November 18, 2017

Wall Street Slips Amid Fed Policy Jitters

Stocks on Wall Street slipped on Monday as upbeat economic data from Germany and China was countered by a Federal Reserve official’s remarks that the Fed could begin to scale back its stimulus measures this year.

In late morning trading, the Standard Poor’s 500-stock index was down 0.7 percent, while the Dow Jones industrial average fell 0.4 percent and the Nasdaq composite was off 0.7 percent.

Germany’s private sector grew in September at its fastest rate since January, and a survey showed Chinese manufacturing activity accelerated to a six-month high in September, giving equities relative support.

Referring to the timeline that the Fed chairman, Ben S. Bernanke, articulated in June, William C. Dudley, the president of the Federal Reserve Bank of New York, said the framework is “still very much intact.”

Investors were surprised last week when the Fed decided not to reduce the asset purchases from the current $85 billion monthly pace after many expected a change in policy would come in September.

Other Fed officials will be on the speakers’ circuit on Monday. Investors will be paying close attention after James B. Bullard, chief of the St. Louis Fed, said on Friday that policy makers could still decide to start trimming the central bank’s stimulus in October if inflation and unemployment data warrant it.

“We had some good news out of China and Europe and the elections in Germany are favorable for the euro zone, but focus remains on the Fed,” said Peter Cardillo, chief market economist at Rockwell Global Capital in New York. “Fed speakers are going to keep this market on edge, will continue to keep it guessing when they will begin to taper.”

The S. P. 500 and Dow industrials hit record highs last week after the Fed ignored investor expectations by postponing the start of the wind down of its massive monetary stimulus, saying it wanted to wait for more evidence of solid economic growth.

The prospect of a government shutdown or even a default in the coming weeks could keep markets jittery even as Wall Street analysts sense the current drama is likely to feature more bluster than bravado.

Apple shares gained 4.1 percent, building on momentum from last week, after it said it sold nine million iPhone 5s and iPhone 5c models over the weekend since their launch on Friday.

Citigroup led the S. P.’s financial sector lower a day after The Financial Times reported that Citi had a significant drop in trading revenue during the third quarter, which could hurt the bank’s earnings. Shares in Citigroup fell 3 percent.

United States-traded shares of BlackBerry fell 5.8 percent after the Canadian smartphone maker announced on Friday a change in focus away from the consumer in favor of businesses and governments. The move has fueled fears about BlackBerry’s long-term viability.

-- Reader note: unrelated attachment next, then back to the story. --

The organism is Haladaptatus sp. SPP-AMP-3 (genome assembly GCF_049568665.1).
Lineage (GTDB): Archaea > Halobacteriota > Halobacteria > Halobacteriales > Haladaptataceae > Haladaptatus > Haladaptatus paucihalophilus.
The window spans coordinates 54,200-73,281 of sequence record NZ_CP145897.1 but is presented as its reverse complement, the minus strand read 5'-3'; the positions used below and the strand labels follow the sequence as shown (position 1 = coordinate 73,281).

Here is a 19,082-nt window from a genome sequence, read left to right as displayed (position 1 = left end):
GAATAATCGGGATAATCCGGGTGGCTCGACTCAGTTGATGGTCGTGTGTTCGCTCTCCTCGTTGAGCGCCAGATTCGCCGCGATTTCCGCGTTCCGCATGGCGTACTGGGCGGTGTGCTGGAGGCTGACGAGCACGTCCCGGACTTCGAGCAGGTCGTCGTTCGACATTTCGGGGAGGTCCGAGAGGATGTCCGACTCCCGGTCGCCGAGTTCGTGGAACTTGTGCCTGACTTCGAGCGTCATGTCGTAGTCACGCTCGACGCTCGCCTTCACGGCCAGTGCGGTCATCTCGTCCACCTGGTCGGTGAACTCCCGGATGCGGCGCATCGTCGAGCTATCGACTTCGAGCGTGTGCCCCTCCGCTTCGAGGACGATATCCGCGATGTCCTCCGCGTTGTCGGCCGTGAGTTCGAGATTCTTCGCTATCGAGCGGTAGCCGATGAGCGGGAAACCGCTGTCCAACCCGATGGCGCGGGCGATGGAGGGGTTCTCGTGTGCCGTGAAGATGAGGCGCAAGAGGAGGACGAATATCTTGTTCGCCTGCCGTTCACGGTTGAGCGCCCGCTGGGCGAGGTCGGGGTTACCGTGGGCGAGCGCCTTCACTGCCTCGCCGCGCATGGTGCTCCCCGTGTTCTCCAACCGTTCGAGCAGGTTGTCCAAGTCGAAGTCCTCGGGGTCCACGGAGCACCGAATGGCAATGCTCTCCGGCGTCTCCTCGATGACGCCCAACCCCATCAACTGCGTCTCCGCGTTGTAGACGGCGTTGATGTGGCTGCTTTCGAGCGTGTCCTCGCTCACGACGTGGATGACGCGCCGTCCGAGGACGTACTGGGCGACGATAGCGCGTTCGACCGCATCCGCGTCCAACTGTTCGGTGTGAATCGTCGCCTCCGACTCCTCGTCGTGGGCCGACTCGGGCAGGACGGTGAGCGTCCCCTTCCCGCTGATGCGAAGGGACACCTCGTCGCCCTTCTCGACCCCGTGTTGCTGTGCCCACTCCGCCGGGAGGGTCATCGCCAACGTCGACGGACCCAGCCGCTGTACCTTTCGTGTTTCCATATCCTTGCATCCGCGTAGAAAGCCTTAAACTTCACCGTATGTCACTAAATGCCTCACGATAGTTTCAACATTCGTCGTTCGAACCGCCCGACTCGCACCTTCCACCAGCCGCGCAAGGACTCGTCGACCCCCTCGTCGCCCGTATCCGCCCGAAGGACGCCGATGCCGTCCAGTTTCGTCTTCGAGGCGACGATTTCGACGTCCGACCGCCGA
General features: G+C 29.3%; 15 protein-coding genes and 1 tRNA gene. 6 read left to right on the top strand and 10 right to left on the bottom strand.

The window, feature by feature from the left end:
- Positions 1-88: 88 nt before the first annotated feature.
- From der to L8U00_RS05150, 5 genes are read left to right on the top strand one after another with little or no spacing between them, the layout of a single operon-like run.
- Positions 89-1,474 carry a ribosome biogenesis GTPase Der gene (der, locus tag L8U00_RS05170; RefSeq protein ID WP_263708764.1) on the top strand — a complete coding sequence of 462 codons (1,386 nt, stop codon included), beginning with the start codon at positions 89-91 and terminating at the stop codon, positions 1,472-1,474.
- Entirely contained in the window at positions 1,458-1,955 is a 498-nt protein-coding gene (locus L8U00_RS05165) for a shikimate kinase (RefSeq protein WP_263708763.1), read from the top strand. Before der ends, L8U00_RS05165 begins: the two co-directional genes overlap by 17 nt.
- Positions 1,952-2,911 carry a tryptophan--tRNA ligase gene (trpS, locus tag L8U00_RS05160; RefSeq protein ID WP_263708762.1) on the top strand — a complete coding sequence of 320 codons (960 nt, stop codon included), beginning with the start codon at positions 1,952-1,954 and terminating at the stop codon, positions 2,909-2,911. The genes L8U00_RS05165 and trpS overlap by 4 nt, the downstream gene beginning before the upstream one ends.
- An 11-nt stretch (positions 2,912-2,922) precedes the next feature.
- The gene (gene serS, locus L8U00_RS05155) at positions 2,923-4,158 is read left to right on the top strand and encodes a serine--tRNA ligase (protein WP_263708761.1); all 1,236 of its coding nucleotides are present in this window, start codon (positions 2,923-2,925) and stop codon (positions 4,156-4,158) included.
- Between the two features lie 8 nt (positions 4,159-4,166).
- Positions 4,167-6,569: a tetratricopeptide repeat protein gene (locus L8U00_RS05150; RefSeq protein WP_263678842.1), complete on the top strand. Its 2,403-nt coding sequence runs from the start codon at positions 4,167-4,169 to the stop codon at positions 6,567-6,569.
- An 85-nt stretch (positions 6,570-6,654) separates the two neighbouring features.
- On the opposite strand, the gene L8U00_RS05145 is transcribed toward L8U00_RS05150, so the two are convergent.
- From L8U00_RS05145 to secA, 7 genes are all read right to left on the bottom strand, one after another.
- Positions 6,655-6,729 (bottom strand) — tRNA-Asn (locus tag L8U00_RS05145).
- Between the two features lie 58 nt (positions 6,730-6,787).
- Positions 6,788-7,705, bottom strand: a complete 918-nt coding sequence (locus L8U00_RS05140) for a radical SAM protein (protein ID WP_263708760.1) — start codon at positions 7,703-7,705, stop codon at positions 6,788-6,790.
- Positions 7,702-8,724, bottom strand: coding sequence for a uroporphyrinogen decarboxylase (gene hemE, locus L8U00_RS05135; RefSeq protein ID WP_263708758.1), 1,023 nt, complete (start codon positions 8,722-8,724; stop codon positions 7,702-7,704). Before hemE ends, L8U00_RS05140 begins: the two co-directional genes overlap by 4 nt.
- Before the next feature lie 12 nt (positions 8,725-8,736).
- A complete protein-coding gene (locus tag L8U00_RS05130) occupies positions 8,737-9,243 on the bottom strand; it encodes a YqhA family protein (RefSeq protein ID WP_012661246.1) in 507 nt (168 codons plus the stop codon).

German shares closed lower though they remained near last week’s record high a day after Chancellor Angela Merkel won a landslide victory in the general election. Her conservatives may need center-left rivals to form a coalition government.

European stocks hit a five-year high last week, and Nick Beecroft, chairman and senior market analyst for Saxo Bank capital markets, said Ms. Merkel’s election win was “a ringing endorsement” to ensure the euro survives.

Ms. Merkel’s victory gave the euro only the briefest of lifts, however, because she still needs a new coalition partner to rule.

Having initially gained a quarter of an American cent, to $1.3555, the euro faded to $1.3492.

In Asia, shares in Shanghai gained 1 percent while Hong Kong’s Hang Seng index slipped 0.6 percent. Australian shares were down 0.5 percent, and Japanese markets were closed for a holiday.

Benchmark crude oil continued its slide, reflecting increasing confidence over supplies, down $1.43 a barrel, at $103.32.

Article source: http://www.nytimes.com/2013/09/24/business/daily-stock-market-activity.html?partner=rss&emc=rss

Earnings Reports Offer No Clear Signals, So Markets Meander

The stock market lacked direction on Tuesday following some uneven corporate earnings news.

Most major indexes closed slightly lower, except for the Dow Jones industrial average. Yet even the Dow’s modest gain was a result of a 3 percent increase in one stock, United Technologies.

Better earnings from big banks, health insurers and other companies have helped drive the stock market higher this month. On Tuesday, however, the encouraging and the discouraging seemed evenly matched. Wendy’s and United Technologies surged after posting stronger results than financial analysts had expected. Netflix and the Altria Group, maker of Marlboro cigarettes, sank after their results fell short.

“In the absence of major economic news, the focus is on earnings this week,” said David Joy, chief market strategist at Ameriprise Financial. “And there’s nothing today to drive the market dramatically one way or another.”

The Dow industrials rose 22.19 points, or 0.14 percent, to 15,567.74. If not for the gain in United Technologies stock, the Dow would have closed down a point.